Esmeralda and Jonathan: the most famous turtles of the Seychelles

One of the oldest living turtles in the world lives on Bird Island in the Seychelles. Esmeralda's age is estimated at 175 years: she was included in the Guinness Book of Records as the heaviest living turtle - 360 kg at the last weigh-in! Tourists can visit Esmeralda and even take a photo with this famous centenarian.

Another famous Seychelles tortoise is Jonathan, who has reached 190 years of age.


Where to find turtles in the Seychelles

Giant tortoises live on various islands of the Seychelles archipelago, including Mahe , Fregate, Xavier , La Digue , Aldabra , Curieuse and others. Some of these islands have limited access for tourists and require special permission to visit.

  • Anne's Marine National Park

The best place to see giant tortoises in the Seychelles is St. Anne's Marine National Park. This national park consists of 6 small islands off the northeast coast of Mahe Island . It has stunning sandy beaches, tropical vegetation and lots of great hiking trails. Getting to the islands alone can be difficult, so it's best to join a boat tour that takes you to the islands.

  • Moyenne Island . The best place to see giant tortoises is in Seychelles as there are not many tourists here. This is mainly due to its more secluded location: you need to take a boat to get there.
  • Curious Island . Curieuse Island is a national park. It's a small, unspoiled island with quiet beaches, giant turtles and lush mangrove forest. Turtles simply roam freely around the island: there are more than 200 of them! There is a turtle nursery where the cubs are raised until they reach 5 years of age, and then released into the wild. In addition to giant tortoises, the island is also home to the Coco de Mer palm. Before leaving the turtle sanctuary in the Seychelles, you can choose a turtle and take “patronage” over it: a photo of the turtle will be sent to you by email .
  • L'Union Park The estate is located in the southern part of the island of La Digue . It is a former coconut and vanilla plantation that provides insight into the islands' colonial past. It is also home to several magnificent giant tortoises. You can join a day tour of the Seychelles that takes you around La Digue .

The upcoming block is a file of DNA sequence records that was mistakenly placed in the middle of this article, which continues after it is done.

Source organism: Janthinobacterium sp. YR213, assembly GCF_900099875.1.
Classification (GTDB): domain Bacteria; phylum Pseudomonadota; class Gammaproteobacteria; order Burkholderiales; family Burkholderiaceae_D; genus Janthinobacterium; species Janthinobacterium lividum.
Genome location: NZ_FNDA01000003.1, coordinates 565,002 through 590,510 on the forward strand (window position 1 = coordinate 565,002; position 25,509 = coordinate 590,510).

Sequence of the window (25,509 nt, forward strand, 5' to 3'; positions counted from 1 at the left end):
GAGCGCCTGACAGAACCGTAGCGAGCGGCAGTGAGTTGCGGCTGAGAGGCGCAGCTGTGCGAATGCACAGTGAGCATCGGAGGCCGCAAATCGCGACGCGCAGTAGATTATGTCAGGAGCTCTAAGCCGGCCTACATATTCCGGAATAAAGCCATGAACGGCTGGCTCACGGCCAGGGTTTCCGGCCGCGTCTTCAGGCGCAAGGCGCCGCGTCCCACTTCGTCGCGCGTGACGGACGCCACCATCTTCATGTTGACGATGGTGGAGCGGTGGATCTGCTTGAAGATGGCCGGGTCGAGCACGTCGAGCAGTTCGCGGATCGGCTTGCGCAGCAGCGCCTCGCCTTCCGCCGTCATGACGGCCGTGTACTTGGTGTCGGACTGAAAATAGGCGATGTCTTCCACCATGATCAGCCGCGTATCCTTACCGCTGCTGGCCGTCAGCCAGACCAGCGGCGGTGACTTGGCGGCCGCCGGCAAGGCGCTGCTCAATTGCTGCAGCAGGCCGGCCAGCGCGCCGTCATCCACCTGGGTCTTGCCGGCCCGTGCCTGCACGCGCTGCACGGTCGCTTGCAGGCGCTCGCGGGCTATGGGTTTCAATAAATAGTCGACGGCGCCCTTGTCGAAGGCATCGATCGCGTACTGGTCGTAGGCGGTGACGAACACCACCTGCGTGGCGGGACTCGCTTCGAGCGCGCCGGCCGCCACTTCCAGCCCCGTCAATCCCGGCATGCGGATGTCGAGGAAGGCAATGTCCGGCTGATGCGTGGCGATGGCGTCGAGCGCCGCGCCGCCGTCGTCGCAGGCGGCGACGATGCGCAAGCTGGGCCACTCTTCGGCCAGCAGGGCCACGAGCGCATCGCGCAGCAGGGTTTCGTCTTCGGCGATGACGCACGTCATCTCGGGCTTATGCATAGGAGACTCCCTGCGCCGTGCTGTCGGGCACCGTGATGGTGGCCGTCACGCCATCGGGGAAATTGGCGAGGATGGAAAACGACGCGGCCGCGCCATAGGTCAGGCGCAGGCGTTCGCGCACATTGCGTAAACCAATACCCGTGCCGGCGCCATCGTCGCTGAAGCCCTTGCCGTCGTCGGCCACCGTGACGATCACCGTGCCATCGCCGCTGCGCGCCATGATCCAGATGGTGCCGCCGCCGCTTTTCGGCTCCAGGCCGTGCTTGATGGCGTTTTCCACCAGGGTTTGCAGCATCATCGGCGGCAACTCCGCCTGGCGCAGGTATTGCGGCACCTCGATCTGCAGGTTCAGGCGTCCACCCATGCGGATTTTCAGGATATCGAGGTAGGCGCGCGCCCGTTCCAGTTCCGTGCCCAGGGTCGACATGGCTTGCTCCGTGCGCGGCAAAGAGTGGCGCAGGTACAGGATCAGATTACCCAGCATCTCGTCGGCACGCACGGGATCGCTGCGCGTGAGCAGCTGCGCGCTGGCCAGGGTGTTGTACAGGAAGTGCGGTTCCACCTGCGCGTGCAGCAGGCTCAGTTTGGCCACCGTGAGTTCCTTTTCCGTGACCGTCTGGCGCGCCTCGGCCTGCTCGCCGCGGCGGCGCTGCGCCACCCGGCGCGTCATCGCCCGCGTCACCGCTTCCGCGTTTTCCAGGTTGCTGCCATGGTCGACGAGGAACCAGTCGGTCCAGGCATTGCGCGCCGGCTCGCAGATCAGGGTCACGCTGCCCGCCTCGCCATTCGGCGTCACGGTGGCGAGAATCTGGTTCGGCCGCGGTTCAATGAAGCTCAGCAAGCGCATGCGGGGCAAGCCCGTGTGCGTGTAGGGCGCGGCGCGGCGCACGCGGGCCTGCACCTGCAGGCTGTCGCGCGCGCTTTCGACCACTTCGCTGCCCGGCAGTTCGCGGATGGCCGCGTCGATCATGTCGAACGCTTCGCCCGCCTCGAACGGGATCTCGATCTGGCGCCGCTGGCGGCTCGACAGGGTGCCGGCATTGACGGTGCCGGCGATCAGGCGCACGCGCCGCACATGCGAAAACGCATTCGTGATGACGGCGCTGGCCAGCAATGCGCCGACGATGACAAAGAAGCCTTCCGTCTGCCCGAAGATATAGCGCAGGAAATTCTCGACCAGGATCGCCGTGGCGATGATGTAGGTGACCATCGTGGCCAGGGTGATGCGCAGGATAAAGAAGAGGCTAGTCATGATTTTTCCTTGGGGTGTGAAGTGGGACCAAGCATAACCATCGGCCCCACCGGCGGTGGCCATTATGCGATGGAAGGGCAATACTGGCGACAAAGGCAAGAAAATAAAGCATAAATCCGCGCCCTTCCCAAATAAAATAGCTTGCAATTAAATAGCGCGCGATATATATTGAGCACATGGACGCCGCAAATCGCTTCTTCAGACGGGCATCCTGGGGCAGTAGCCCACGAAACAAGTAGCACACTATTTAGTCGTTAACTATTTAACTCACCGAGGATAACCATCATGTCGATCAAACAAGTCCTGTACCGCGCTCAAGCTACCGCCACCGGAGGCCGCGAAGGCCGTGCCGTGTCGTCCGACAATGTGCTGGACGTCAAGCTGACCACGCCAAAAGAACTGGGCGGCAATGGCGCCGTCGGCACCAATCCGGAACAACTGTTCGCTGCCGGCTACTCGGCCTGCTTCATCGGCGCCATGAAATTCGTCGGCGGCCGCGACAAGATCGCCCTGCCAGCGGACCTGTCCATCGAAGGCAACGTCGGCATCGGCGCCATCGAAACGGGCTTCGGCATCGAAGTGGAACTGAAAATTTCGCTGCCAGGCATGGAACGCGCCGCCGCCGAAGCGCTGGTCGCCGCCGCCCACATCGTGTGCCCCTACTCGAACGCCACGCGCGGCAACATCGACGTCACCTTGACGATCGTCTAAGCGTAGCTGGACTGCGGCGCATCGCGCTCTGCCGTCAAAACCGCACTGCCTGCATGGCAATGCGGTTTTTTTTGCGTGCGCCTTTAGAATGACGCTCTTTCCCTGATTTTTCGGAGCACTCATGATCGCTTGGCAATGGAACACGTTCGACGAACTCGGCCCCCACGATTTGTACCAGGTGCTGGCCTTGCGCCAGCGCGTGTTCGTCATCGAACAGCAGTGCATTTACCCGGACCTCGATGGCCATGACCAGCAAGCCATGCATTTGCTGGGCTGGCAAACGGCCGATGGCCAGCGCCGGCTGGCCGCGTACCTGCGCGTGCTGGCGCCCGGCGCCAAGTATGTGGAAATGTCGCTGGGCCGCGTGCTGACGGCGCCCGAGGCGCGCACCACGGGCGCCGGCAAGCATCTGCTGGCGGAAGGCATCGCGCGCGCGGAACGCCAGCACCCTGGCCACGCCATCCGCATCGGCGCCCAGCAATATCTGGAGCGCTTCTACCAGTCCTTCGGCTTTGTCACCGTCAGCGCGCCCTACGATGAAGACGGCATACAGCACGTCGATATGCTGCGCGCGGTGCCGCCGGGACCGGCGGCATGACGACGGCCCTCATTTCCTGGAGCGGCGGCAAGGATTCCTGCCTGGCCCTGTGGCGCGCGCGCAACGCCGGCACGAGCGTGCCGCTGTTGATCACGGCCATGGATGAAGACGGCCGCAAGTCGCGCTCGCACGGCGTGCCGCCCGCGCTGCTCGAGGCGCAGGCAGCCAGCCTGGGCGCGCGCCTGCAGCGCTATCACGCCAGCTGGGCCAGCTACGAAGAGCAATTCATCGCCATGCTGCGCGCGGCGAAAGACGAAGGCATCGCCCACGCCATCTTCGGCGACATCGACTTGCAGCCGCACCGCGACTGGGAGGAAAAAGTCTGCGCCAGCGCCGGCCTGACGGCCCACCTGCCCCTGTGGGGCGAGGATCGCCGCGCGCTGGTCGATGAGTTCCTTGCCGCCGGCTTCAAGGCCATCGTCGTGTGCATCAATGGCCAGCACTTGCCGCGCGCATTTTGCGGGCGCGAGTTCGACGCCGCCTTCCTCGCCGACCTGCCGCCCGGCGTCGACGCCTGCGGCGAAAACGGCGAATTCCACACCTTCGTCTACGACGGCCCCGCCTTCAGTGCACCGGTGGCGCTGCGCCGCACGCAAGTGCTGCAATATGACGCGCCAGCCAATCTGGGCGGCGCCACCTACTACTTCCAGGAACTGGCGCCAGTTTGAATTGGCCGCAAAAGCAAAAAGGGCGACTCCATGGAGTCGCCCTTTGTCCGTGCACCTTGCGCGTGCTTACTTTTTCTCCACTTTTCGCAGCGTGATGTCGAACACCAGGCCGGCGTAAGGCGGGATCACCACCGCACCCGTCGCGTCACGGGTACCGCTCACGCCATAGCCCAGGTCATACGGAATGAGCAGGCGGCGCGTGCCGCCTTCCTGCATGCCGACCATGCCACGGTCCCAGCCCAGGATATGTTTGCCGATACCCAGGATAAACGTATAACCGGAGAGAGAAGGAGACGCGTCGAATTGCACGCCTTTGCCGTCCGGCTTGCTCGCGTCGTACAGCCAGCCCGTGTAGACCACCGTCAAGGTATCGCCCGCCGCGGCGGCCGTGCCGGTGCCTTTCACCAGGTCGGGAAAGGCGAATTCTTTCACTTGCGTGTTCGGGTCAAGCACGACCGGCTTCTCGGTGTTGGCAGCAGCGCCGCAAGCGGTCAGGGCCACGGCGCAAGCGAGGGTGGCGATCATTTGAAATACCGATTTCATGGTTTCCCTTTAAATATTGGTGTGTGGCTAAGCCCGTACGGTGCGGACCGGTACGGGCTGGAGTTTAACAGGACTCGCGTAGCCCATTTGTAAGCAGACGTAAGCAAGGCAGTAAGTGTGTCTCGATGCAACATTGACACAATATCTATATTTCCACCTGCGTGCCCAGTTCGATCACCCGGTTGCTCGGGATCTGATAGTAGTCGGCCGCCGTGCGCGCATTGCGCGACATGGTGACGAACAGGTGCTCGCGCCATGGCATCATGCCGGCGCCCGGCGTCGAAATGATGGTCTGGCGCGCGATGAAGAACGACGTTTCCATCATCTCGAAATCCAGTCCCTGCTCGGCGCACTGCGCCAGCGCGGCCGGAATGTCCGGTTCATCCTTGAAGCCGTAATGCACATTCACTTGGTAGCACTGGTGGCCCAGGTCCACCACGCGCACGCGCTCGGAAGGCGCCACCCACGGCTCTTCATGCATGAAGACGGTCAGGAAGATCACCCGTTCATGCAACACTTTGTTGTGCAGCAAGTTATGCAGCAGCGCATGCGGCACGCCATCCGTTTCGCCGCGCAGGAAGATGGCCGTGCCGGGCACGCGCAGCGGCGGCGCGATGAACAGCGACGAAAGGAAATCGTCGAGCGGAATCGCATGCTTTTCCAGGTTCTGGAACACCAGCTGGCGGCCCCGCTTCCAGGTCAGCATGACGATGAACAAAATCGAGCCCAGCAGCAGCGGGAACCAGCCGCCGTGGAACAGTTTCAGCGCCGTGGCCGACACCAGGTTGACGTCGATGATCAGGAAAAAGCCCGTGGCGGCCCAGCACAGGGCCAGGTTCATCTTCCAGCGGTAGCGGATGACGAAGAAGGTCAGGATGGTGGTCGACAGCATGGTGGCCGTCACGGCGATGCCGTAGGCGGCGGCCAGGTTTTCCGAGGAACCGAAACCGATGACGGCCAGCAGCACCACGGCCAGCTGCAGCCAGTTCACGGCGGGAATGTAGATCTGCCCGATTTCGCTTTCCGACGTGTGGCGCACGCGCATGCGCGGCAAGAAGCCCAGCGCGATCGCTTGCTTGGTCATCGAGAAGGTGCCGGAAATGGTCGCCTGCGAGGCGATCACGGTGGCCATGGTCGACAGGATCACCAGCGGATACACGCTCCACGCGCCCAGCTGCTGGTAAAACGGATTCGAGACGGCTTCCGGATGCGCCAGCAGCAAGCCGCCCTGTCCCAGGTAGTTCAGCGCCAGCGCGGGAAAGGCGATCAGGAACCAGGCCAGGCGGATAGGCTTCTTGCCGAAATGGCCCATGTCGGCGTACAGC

• Desroches . Another island in the Seychelles where you can see giant turtles. If you are looking for a luxury holiday then this is ideal as you can stay at the Four Hotel Seasons Resort Seychelles . This secluded paradise feels like you're on your own private island as Four Seasons is the only hotel on the island. Desroches is home to about 150 giant tortoises, many of which roam freely on the island. The island is also home to a turtle sanctuary where guests can learn all about these beauties .
  • Mahe . There are not many turtles on the island of Mahe , but there are some at the Seychelles National Botanical Garden in Victoria. Here you can admire trees and flowers, as well as a variety of wildlife, including birds, fruit bats and giant tortoises. You can even feed these big beauties ! The staff will give you leaves to give to the turtles, giving you the opportunity to get up close and personal with them.
  • Aldabra . Aldabra Atoll in the Seychelles is the jewel of the Indian Ocean with its incredible marine and coral biodiversity . Aldabra Atoll , a ring of four large coral islands around a shallow lagoon, is one of those natural wonders we love to see in beautiful books. It is home to the largest population of giant land tortoises in the world. Aldabra is home to approximately 100,000 giant tortoises, representing about 15% of the world's total number of giant tortoises. They are at the top of the food chain, having no natural enemies on the island, and therefore are not afraid of people. In the 1960s, they were going to establish an air base here, which would have become a threat to the population. But due to protests from residents, the project was rejected. In 1975, a natural reserve with an area of 19,000 hectares was created on Aldabra , where all economic activities are prohibited. There is a research station for studying turtles on the atoll. It is very difficult to visit this island: only about 900 visitors a year. This can only be done with organized excursions, since visiting the island on your own is prohibited; before visiting, you must obtain an entry permit. The permit is issued only to travel companies and is valid for a limited period. This island has been protected from human influence and is in fact a UNESCO World Heritage Site. About 37 kilometers southwest of the atoll is an island where India wants to build a military base, and the Seychelles government plans to hand over control of the island to India for 20 years. Environmentalists are afraid of this prospect and the possible consequences for turtles.
Book hotels in the Seychelles upon prior request .


Don't miss the opportunity to see giant beauties and capture a colorful photo with them: visit the Seychelles now!


Related articles